Dr. C. Shawn Dotson & colleagues publish in Mar 18, 2016 Chemical Senses

Exploring Ethnic Differences in Taste Perception. Williams JA, Bartoshuk LM, Fillingim RB, Dotson CD. Chem Senses 2016.

It is well known that nutritional intake can vary substantially as a function of demographic variables such as ethnicity and/or sex. Although a variety of factors are known to underlie the relationship between these demographic variables and nutritional intake, it is interesting to speculate that variation in food intake associated with ethnicity or sex may result, in part, from differences in the perceived taste of foods in these different populations. Thus, we initiated a study to evaluate taste responsiveness in different ethnic groups. Moreover, because of the known differences in taste responsiveness between males and females, analyses were stratified by sex. The ethnic groups tested differed significantly from one another in reported perceived taste intensity. Our results showed that Hispanics and African Americans rated taste sensations higher than non-Hispanic Whites and that these differences were more pronounced in males. Understanding the nature of these differences in taste perception is important, because taste perception may contribute to dietary health risk. When attempting to modify diet, individuals of different ethnicities may require personalized interventions that take into account the different sensory experience that these individuals may have when consuming foods.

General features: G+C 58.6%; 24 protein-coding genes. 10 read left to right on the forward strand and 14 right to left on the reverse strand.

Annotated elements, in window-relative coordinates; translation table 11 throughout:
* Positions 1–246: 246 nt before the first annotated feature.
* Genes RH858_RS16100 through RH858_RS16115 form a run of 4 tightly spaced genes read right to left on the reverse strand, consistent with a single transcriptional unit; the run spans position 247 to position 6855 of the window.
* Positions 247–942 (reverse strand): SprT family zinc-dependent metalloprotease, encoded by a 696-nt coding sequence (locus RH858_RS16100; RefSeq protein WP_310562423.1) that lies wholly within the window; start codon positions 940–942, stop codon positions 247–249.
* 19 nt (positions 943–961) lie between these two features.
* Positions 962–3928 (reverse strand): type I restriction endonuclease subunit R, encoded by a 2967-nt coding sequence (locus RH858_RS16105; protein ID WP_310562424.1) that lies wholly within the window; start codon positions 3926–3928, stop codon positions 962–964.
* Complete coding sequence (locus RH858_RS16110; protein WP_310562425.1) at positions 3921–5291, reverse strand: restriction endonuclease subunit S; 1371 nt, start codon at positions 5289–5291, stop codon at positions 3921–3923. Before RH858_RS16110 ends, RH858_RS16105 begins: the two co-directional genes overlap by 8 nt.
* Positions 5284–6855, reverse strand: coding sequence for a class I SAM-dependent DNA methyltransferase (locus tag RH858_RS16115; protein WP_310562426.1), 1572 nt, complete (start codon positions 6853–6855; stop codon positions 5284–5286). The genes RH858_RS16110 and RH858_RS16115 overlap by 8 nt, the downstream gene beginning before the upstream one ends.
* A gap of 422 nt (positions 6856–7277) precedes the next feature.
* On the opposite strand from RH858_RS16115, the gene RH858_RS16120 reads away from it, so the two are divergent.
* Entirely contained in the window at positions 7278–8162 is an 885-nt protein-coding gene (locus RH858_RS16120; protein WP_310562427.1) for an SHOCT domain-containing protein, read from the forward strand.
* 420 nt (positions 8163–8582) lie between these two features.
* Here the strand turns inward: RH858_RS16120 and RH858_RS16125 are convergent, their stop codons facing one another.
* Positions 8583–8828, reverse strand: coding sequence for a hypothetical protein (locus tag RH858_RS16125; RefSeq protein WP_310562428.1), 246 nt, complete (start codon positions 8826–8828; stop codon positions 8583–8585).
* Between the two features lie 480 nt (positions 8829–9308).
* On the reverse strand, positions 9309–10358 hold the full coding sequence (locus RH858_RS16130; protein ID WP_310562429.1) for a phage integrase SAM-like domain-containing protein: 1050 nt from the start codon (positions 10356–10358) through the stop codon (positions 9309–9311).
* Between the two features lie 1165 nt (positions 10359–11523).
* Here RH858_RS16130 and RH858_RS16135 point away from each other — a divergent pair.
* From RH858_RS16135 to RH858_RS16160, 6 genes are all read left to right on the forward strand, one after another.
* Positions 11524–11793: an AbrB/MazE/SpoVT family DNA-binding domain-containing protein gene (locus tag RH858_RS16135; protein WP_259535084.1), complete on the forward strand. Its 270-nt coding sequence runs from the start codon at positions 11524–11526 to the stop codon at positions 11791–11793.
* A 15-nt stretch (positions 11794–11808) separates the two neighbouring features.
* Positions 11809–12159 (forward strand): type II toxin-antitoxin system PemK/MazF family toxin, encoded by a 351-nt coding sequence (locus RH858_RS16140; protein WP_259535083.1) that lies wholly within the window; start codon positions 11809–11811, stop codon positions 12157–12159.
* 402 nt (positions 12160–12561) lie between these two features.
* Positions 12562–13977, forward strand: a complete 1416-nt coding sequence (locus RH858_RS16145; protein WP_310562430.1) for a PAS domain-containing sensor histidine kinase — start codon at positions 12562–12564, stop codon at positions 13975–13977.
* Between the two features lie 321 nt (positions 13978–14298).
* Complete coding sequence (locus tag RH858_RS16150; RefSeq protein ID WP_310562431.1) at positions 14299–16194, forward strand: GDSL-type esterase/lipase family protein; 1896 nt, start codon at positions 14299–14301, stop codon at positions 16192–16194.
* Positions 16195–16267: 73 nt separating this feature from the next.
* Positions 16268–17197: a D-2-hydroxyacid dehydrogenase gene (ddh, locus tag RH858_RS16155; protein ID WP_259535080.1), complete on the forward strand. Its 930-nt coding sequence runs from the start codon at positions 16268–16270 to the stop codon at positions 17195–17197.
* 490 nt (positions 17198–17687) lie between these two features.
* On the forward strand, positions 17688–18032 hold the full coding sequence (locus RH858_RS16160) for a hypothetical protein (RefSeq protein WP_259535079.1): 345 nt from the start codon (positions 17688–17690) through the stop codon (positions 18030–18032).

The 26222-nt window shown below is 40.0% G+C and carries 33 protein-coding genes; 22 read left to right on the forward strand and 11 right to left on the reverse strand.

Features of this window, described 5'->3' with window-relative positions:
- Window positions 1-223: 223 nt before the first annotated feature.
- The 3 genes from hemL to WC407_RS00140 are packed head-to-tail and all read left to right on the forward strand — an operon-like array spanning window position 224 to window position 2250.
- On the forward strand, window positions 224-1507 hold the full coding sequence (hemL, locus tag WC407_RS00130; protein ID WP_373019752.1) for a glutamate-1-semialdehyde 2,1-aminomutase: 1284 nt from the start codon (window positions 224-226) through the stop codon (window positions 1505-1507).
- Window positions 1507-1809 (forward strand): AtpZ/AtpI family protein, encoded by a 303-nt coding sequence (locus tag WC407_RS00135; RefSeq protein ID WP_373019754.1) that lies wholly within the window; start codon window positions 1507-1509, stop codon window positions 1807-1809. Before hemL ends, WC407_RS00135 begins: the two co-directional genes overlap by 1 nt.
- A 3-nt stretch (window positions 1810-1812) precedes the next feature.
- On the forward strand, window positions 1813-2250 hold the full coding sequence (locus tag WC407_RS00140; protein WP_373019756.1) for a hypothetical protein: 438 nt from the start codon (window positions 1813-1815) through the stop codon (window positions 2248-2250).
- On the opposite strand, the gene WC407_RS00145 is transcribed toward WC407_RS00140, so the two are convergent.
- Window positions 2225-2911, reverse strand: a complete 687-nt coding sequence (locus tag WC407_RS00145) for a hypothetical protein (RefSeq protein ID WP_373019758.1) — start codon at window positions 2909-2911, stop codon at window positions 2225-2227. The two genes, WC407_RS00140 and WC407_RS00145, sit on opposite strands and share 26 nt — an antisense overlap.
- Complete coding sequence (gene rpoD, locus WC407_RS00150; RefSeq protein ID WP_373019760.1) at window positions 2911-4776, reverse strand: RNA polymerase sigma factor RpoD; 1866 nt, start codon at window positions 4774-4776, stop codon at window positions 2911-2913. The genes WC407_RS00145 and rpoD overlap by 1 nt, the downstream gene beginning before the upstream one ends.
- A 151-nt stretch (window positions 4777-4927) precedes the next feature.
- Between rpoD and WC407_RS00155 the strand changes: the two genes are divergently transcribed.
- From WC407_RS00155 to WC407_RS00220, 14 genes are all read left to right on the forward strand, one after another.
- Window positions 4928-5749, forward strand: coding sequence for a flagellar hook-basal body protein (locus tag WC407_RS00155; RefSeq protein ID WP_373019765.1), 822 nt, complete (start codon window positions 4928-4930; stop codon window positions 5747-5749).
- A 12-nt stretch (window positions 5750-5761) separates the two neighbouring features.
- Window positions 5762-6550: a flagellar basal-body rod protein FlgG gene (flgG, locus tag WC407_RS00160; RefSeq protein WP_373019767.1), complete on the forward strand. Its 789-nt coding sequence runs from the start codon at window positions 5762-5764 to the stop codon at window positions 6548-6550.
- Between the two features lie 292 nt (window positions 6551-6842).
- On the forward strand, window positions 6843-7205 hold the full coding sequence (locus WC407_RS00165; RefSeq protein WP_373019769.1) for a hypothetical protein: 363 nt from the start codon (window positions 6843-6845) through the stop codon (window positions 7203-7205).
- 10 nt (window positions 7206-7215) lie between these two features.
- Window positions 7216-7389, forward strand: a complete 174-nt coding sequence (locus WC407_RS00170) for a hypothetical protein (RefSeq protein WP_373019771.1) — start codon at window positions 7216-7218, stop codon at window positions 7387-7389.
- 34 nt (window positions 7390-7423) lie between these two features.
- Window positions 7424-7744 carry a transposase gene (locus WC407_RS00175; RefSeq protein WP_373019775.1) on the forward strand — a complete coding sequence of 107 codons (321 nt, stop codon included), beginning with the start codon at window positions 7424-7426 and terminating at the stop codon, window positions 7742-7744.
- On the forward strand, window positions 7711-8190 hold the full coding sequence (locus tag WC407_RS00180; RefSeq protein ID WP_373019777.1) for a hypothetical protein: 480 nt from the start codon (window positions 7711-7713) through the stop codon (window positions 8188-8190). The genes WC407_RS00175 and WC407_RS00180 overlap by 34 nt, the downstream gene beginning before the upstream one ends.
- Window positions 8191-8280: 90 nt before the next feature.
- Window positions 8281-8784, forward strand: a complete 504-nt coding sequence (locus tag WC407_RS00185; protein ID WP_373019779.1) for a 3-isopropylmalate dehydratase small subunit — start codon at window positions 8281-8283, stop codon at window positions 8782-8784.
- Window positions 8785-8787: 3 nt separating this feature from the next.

© The Author 2016. Published by Oxford University Press. All rights reserved. For permissions, please e-mail: journals.permissions@oup.com.
KEYWORDS: epidemiology; gustation; methods; psychophysics; sex differences; spatial testing